Island time moves slowly.
We drive down long, curving roads, expansive fields out the window, talking and laughing, sitting in silence sometimes. Ramshackle wooden barns, horses tossing their heads toward the sky, placid ponds surrounded by pygmy goats — they all flash by the window. Little Bean giggles and trills this new noise at the back of her throat, something like singing and purring at the same time. We are headed to the store.
The morning stretches long. Little Bean awakes somewhere near 5, but after a bit of patting and dancing, she stretches out in her crib, talking to her mobile while we sleep, a bit more. The coffee smells good, coming from the kitchen. Our new house may be strewn with boxes, but the kitchen is ours now. With cookbooks lining the shelves, and pots and pans in their places, the sunny yellow room at the heart of the house feels spacious and calm. We have cooked and cooked, from the first morning we awoke here, to the sound of Douglas firs swaying in the wind.
Tiny diced potatoes roasted in lard (from an island farm) and slow-scrambled eggs with goat cheese make the morning very fine indeed.
As I do the dishes, I see bursts of daffodils out the kitchen window, little fistfuls rising, splashes of yellow against black dirt. So welcome.
We amble slowly through the back yard, finding scraggly patches of thyme and purple sage. Raised beds lie waiting, for the Italian plum tomatoes we are planning, the bunches of lettuce greens, the kale and leeks, the green shoots we anticipate pushing through the earth. We have never really gardened before. This year, we will learn. (I’m not expecting much, though.)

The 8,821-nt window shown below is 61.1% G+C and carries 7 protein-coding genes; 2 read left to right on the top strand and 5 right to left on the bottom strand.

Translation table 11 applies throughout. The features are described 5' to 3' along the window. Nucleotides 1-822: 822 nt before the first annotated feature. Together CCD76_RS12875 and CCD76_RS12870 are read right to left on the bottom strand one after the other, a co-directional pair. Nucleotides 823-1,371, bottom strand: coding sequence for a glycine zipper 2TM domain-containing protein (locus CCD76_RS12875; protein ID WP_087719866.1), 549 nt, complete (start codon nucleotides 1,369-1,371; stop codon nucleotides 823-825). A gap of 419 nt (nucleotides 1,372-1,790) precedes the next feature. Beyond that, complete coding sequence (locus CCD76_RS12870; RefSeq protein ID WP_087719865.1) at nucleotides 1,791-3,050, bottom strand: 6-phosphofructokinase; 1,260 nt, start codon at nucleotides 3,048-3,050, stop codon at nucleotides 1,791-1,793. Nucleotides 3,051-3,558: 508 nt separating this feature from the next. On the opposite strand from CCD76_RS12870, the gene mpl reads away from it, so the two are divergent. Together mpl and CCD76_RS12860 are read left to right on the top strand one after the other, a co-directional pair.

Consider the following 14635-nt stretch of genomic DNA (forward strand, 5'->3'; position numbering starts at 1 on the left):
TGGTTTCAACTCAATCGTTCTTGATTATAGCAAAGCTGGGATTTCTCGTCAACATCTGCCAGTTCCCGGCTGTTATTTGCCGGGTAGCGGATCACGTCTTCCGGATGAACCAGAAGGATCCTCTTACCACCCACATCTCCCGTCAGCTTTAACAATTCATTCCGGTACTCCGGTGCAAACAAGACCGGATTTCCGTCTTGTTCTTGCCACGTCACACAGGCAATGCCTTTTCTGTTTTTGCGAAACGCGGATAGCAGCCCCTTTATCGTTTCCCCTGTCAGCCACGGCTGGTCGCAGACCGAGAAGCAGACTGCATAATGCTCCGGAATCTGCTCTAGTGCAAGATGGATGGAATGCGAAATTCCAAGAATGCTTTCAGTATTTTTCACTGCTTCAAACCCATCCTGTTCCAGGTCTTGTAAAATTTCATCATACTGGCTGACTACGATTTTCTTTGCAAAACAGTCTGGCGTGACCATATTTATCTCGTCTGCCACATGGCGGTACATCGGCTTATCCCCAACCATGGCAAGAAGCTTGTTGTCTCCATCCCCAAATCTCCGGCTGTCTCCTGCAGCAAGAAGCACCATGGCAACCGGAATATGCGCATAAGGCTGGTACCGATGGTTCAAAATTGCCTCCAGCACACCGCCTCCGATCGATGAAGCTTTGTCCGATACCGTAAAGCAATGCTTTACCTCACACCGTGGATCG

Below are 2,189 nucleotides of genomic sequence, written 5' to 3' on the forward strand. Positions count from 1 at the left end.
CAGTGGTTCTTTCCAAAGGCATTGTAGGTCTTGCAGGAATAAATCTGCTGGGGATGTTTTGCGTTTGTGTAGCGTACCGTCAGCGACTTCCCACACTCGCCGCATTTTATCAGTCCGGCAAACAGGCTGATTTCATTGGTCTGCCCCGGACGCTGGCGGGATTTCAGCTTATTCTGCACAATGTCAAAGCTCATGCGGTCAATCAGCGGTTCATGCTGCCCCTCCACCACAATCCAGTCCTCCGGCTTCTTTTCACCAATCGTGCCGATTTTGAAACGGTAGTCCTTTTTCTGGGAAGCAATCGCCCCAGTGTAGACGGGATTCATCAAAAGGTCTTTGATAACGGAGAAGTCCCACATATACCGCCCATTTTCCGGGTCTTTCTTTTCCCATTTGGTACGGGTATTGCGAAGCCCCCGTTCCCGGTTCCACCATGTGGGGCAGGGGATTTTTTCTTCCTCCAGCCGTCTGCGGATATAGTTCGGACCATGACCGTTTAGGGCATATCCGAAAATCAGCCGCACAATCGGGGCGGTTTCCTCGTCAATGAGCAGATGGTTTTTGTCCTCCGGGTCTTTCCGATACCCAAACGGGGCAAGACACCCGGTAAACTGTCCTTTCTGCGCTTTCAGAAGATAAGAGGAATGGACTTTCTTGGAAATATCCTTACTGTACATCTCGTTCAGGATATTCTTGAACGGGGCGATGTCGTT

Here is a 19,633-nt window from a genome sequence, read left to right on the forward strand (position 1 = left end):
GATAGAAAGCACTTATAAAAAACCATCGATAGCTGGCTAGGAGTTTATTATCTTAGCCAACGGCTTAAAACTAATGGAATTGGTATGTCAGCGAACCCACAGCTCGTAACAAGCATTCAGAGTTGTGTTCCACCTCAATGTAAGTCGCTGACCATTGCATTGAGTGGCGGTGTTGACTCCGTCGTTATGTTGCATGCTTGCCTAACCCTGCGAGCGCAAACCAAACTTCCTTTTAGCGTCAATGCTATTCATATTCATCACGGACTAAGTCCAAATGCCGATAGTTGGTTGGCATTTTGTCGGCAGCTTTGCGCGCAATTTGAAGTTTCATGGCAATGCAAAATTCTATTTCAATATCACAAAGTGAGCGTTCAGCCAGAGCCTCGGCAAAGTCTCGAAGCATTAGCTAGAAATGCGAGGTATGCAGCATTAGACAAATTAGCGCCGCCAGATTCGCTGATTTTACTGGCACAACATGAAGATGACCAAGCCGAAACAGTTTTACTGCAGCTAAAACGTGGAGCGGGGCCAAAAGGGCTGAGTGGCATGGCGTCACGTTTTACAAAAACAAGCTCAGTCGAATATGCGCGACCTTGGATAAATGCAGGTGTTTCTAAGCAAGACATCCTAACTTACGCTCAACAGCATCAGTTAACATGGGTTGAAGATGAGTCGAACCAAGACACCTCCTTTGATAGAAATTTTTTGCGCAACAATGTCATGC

We read the newspaper. Little Bean plays on the floor, rolling like a skirmish of a dust storm, grinning. We talk through the day, plan menus, take a few more books out of boxes and find a home for them on shelves.
Stately green trees against grey-sky wind. Birdsong seeping through the window. No airplanes overhead or cars going by. A napping baby.
It’s nearly noon. Time to venture into town — three or four streets’ worth of businesses, past it in the time it takes to turn toward each other in conversation and then look out the window again. We pull into the grocery store parking lot, again, already familiar with all the aisles. We’re shopping in small portions, each day, for now. We just like the excuse to drive along the water and watch the seagulls rise off whitecaps. (Every day, about 20 times a day, we look at each other and say, “Wow. We live here.”) And when everything feels new, the grocery store feels familiar.
At home again, I read Little Bean books on the floor of her new room — finding a sunny patch unencumbered by boxes — and watch her eyes widen. She reaches when we are done, holds the edges in both of her hands and holds the book above her head, studying it. And then, slowly, she brings it toward her face…and tries to chew on the corners, slobber running down her chin.
The Chef is in the kitchen, just outside the little one’s bedroom, blanching the broccoli we bought at the store. He dunks it in the boiling water and lets it bob for a moment, until it yields tenderly to the fork. I hear the big blender whirling on, a slow-building sound that becomes the loudest one in the neighborhood, for a few moments. He comes in the room, brandishing a plastic dish full of bright green. He pureed the broccoli with the blanching water for Little Bean.
The next morning, she leaned her entire face toward me, mouth open wide and tongue out flat. She cannot get enough of the cold broccoli puree. The little red spoon goes in her mouth mounded with the green and comes out clean. Within a few moments, the entire bowl is gone.
We’re not silly enough to think she will always love her vegetables. But in this first week of living on the island, before our work begins in earnest again, we’re grateful for the time to blanch and puree some broccoli, just to watch our daughter’s delight in eating another new food.
And you? What are you doing with your broccoli?
p.s. The magazine you see next to the broccoli puree is the April issue of Kiwi magazine, a lovely magazine for parents. This is their annual food issue, and I’m proud to say that I have the final essay of the magazine, a piece about feeding Little Bean food for the first time. Everything in it makes this issue worth buying.
p.p.s. I thought I was going to faint with exhaustion this week, but it was this surprise instead. This website was named one of Gourmet magazine’s favorite food sites. Gosh a mighty, thank you. This was such a lovely gift the week after moving.